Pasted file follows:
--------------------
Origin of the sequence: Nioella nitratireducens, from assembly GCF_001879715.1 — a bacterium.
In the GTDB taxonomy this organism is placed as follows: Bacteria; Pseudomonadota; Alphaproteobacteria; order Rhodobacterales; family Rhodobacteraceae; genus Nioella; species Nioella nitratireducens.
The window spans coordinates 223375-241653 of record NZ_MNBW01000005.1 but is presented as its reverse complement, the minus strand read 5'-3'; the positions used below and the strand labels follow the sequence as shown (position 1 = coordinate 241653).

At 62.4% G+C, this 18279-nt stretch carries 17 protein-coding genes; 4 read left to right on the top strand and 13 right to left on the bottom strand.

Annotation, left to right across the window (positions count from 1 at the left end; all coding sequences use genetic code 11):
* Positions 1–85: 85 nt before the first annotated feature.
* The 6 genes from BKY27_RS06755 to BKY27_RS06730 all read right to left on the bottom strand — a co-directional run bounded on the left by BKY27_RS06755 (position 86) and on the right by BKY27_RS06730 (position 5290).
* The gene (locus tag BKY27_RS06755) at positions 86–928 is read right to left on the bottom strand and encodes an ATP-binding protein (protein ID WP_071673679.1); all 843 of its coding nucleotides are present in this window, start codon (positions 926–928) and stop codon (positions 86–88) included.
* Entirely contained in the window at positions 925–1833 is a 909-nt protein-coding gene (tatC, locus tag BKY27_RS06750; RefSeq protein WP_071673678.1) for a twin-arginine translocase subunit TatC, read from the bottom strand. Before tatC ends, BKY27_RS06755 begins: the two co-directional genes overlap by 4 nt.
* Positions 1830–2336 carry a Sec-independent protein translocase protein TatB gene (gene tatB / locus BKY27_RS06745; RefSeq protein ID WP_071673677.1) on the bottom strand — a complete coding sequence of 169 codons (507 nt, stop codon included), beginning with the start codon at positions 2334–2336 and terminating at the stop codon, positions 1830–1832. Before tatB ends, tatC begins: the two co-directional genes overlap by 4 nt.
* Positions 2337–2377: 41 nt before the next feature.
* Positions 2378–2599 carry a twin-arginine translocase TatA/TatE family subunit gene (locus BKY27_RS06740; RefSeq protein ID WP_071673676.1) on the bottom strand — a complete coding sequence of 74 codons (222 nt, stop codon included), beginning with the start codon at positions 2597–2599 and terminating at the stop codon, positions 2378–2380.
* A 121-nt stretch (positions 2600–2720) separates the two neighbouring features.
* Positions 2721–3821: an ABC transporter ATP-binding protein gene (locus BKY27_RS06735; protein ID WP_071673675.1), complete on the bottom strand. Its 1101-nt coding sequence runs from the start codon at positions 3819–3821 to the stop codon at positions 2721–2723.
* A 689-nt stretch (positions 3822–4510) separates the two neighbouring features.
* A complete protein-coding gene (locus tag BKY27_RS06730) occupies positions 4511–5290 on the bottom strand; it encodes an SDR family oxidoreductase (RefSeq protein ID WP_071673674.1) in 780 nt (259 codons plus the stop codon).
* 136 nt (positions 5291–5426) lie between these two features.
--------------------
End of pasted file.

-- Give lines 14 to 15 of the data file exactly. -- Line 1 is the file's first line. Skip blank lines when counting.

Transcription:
* Positions 2721–3821: an ABC transporter ATP-binding protein gene (locus BKY27_RS06735; protein ID WP_071673675.1), complete on the bottom strand. Its 1101-nt coding sequence runs from the start codon at positions 3819–3821 to the stop codon at positions 2721–2723.
* A 689-nt stretch (positions 3822–4510) separates the two neighbouring features.